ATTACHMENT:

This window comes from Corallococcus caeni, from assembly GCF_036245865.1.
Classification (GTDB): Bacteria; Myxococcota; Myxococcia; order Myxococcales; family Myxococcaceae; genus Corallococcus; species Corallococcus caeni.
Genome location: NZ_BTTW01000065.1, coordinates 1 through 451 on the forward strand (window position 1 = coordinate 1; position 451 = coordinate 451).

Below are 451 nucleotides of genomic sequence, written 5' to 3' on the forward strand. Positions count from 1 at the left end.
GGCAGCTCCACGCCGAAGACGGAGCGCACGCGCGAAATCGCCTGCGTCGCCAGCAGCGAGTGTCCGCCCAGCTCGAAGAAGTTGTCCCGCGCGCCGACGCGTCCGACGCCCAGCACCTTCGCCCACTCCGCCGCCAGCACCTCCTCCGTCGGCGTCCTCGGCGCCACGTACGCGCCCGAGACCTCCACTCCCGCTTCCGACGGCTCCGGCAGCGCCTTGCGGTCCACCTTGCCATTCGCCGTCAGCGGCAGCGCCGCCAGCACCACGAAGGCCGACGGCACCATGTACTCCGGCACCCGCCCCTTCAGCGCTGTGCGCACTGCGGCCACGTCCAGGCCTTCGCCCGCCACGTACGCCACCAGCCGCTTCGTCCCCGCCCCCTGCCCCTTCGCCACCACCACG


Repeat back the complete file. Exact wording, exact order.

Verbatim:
This window comes from Corallococcus caeni, from assembly GCF_036245865.1.
Classification (GTDB): Bacteria; Myxococcota; Myxococcia; order Myxococcales; family Myxococcaceae; genus Corallococcus; species Corallococcus caeni.
Genome location: NZ_BTTW01000065.1, coordinates 1 through 451 on the forward strand (window position 1 = coordinate 1; position 451 = coordinate 451).

Below are 451 nucleotides of genomic sequence, written 5' to 3' on the forward strand. Positions count from 1 at the left end.
GGCAGCTCCACGCCGAAGACGGAGCGCACGCGCGAAATCGCCTGCGTCGCCAGCAGCGAGTGTCCGCCCAGCTCGAAGAAGTTGTCCCGCGCGCCGACGCGTCCGACGCCCAGCACCTTCGCCCACTCCGCCGCCAGCACCTCCTCCGTCGGCGTCCTCGGCGCCACGTACGCGCCCGAGACCTCCACTCCCGCTTCCGACGGCTCCGGCAGCGCCTTGCGGTCCACCTTGCCATTCGCCGTCAGCGGCAGCGCCGCCAGCACCACGAAGGCCGACGGCACCATGTACTCCGGCACCCGCCCCTTCAGCGCTGTGCGCACTGCGGCCACGTCCAGGCCTTCGCCCGCCACGTACGCCACCAGCCGCTTCGTCCCCGCCCCCTGCCCCTTCGCCACCACCACG